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This study evaluates two methods of prescribing exercise intensity in a Phase IV cardiac rehabilitation programme. One method is using specific ventilatory markers and the other following standard care guidelines.
Coronary heart disease (CHD) is one of the United Kingdom's (UK) biggest killers. In the UK alone 175,000 myocardial infarctions are recorded annually. While these numbers are significant advances in preventative therapy and medical treatment have contributed to an overall reduction in mortality in the UK. As such there is a growing need for effective secondary prevention. To lower the financial burden on the National Health Service (NHS), cardiac rehabilitation (CR) facilitates a systematic and multidisciplinary approach to secondary prevention aimed to improve functional capacity and health-related quality of life, lower rehospitalisation rates and reduce all-cause and cardiovascular mortality with exercise training being the cornerstones.
A 2016 Cochrane review found benefits of exercise-based CR for patients with coronary artery disease. Both cardiovascular mortality and hospital readmissions were reduced, when compared with a no-exercise control. However, in contrast to previous systematic reviews and meta-analyses, there was no significant reduction in risk of reinfarction or all-cause mortality. Further a recent systematic review and meta-analysis (2018) found no differences in outcomes between exercise-based CR and a no-exercise control at their longest follow-up period for: all-cause mortality or cardiovascular mortality. The authors also found a small reduction in hospital admissions of borderline statistical significance. One possible answer to the above findings is the under dosage of exercise intensity and duration in UK CR. A recent multicentre study of routine UK-based CR (current clinical practice) indicated that the 'exercise dose' within outpatient UK CR may be insufficient to meaningfully improve cardiorespiratory fitness (CRF) when compared with international programmes. Given the prognostic relevance of improving CRF and that exercise and physical activity has a 'dose-response' relationship with cardiovascular disease risk, these findings may explain why UK CR programmes do not appear to improve patient survival.
UK-based guidelines advocate a percentage range-based method for prescribing exercise intensity. However, there are a number of limitations of this method. The investigators and others have recently shown that prescribing exercise intensity using percentage heart rate reserve (%HRR) can lead to patients receiving different exercise training doses from what would be historically viewed as the same exercise training intervention. Prescribing exercise based on %HRR ignores the important role that metabolic perturbations play in stimulating physiological adaptation in response to exercise training. The ventilatory anaerobic threshold (VAT) is an important objective metabolic threshold that indicates when incrementally greater contributions from anaerobic metabolism are required to sustain further increases in workload. The VAT has been proposed as a minimum exercise training intensity that must be exceeded in order to improve aerobic fitness. Compelling data has shown that the occurrence of the VAT is patient-specific, and can occur at different percentage of a patient's HRR. Basing an exercise training programme on estimated, or even directly measured %HRR could therefore result in heart rate training zones being set either above, or below the VAT. Patients who are prescribed the 'same' exercise training programme based on %HRR could be exposed to different metabolic stimuli and therefore a different exercise training dose. This may explain why some patients appear to 'respond' to a treatment, whilst others may be classified as "non-responders." Prescribing exercise that can improve CRF for patients attending CR is essential, and greater consideration for how exercise is prescribed in a community-based setting is required.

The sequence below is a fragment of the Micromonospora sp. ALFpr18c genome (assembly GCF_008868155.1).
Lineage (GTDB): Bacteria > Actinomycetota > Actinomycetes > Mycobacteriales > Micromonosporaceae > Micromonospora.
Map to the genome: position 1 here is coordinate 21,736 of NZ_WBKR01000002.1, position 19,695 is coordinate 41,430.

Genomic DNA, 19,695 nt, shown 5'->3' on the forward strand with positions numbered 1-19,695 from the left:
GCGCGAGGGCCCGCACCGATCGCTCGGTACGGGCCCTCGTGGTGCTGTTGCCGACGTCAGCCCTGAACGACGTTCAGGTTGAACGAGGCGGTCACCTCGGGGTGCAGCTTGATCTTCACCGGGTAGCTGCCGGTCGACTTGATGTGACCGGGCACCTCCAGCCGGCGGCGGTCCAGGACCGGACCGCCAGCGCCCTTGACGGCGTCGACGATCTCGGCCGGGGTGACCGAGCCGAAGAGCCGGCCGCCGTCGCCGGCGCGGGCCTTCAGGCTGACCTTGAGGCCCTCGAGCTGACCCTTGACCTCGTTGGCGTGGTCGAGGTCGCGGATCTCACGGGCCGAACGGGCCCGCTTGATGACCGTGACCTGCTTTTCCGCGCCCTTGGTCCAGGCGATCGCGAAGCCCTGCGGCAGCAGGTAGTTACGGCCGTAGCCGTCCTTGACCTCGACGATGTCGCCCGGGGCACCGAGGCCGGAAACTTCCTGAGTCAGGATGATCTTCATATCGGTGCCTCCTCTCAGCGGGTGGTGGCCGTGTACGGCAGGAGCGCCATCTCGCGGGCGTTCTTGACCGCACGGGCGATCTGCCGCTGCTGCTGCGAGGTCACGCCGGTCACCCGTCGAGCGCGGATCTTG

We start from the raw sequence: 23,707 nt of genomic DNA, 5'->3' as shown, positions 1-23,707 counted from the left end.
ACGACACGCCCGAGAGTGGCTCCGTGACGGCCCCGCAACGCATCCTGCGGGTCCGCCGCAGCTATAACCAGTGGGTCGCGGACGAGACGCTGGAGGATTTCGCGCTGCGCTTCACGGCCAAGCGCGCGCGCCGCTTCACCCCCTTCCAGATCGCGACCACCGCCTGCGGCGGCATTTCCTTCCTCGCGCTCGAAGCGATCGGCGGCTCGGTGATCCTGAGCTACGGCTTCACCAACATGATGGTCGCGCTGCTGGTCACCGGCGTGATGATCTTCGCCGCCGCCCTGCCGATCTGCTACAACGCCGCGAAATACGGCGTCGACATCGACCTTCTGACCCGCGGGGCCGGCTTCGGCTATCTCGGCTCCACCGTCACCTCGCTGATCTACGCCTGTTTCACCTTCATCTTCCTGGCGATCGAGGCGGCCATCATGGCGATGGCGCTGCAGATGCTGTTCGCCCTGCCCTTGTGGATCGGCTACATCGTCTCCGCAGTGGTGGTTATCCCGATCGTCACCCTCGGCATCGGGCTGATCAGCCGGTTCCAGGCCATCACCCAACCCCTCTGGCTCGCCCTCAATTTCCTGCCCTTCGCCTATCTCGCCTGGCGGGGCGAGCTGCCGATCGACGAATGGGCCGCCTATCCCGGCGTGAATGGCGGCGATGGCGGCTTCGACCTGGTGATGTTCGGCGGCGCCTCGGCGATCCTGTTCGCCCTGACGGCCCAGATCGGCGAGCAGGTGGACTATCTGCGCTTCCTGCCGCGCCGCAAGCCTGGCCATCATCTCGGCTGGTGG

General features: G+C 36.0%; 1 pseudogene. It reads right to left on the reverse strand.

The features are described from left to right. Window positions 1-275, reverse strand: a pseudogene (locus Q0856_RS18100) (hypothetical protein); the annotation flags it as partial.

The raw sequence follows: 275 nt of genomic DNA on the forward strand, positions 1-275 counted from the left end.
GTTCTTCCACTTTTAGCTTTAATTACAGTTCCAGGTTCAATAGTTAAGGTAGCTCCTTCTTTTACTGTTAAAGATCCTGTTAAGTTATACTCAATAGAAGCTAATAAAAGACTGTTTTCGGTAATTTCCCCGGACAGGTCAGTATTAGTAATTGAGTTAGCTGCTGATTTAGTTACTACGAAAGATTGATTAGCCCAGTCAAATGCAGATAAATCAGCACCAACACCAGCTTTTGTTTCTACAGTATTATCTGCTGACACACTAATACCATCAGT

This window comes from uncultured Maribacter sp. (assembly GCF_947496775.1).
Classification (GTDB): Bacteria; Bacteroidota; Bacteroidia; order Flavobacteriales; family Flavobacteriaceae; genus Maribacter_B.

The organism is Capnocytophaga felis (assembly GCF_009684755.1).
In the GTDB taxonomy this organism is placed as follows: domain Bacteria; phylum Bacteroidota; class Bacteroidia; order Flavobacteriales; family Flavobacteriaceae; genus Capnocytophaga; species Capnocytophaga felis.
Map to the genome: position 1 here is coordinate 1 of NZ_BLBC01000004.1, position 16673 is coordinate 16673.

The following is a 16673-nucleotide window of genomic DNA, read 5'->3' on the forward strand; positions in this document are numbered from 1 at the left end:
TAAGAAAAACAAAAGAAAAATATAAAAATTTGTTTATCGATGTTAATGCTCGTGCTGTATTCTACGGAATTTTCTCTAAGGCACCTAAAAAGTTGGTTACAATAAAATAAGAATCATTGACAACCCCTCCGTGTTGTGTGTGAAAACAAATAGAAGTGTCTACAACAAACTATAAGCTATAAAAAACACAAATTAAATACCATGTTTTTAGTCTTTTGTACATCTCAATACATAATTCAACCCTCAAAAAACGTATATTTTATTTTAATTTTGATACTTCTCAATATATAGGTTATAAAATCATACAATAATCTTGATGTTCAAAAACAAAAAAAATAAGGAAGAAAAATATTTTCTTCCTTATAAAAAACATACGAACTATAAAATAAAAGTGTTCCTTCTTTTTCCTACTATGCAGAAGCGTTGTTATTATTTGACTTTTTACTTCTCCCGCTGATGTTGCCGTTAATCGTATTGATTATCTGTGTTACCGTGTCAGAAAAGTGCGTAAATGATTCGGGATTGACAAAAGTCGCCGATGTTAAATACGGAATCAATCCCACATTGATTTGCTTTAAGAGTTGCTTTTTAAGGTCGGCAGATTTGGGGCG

Given the VAT is a significant threshold, with evidence reporting it to be a superior method, comparisons to the %HRR method are limited in clinical populations. As such the primary focus of the study is to compare the effectiveness of a threshold-based model (ventilatory threshold) versus a relative percent model (%HRR) for improving cardiorespiratory fitness in patient attending Phase IV community based cardiac rehabilitation.
Threshold-based Training, Standard Care
Not yet recruiting
University of Central Lancashire
Published on BioPortfolio: 2019-10-09T09:21:31-0400
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The minimum acceptable patient care, based on statutes, court decisions, policies, or professional guidelines.
Diseases which have one or more of the following characteristics: they are permanent, leave residual disability, are caused by nonreversible pathological alteration, require special training of the patient for rehabilitation, or may be expected to require a long period of supervision, observation, or care. (Dictionary of Health Services Management, 2d ed)
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The smallest difference which can be discriminated between two stimuli or one which is barely above the threshold.
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